I don't hear a lot of associations talking about Digg. I suppose it's because Digg is not necessarily an obvious destination for your members to interact online. It appears to be more about ranking articles than about building community.
While finding a way for your members to interact online is a critical part of getting social networking right for your association, don't think the only solutions lie in Facebook, LinkedIn or Twitter. A special article or blog post that gets traction on Digg has been known to turn around the perception of an organization (for better or worse) overnight.
Digg defines itself as: "a place for people to discover and share content from anywhere on the web. From the biggest online destinations to the most obscure blog, Digg surfaces the best stuff as voted on by our users. You won’t find editors at Digg — we’re here to provide a place where people can collectively determine the value of content and we’re changing the way people consume information online."
Still not sure how this can help your organization?
Consider your advocacy program. Could you create a groundswell around an issue using Digg?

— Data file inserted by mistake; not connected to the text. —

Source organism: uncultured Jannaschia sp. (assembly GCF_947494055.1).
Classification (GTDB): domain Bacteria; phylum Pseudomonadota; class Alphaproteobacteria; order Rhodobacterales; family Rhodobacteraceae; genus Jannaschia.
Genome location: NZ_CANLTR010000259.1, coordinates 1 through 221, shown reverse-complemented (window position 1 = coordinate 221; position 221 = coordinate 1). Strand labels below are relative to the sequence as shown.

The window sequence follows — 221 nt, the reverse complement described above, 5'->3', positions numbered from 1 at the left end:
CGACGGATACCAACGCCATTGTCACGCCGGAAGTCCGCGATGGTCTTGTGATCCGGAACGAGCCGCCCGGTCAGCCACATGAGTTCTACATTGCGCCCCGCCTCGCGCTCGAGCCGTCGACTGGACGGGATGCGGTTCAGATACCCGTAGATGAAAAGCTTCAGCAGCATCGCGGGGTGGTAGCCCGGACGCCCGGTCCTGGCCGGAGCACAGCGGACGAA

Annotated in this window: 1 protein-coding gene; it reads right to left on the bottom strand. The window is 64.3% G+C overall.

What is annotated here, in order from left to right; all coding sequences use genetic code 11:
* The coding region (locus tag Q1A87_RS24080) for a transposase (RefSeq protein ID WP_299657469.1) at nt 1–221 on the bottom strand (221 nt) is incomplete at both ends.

Consider your event. Do you have a controversial speaker booked? Is there a hot topic up for inevitable discussion in your sessions? What might happen if a member's blog post on that topic got a few Diggs?
Does your organization support a highly debateable topic like breastfeeding or stem cell research? What if you garnered support from your volunteers to Digg something onto the radar at Digg.com? See any opportunities to reach potential new members?.
Do you know of any associations getting exposure through Digg? I'd love to hear about it.
It's a new world. Open up your mind to new online opportunities for exposure. Don't think outside the box, just take the box away. Forget a box ever existed. Take a look at Digg and consider the possibilities.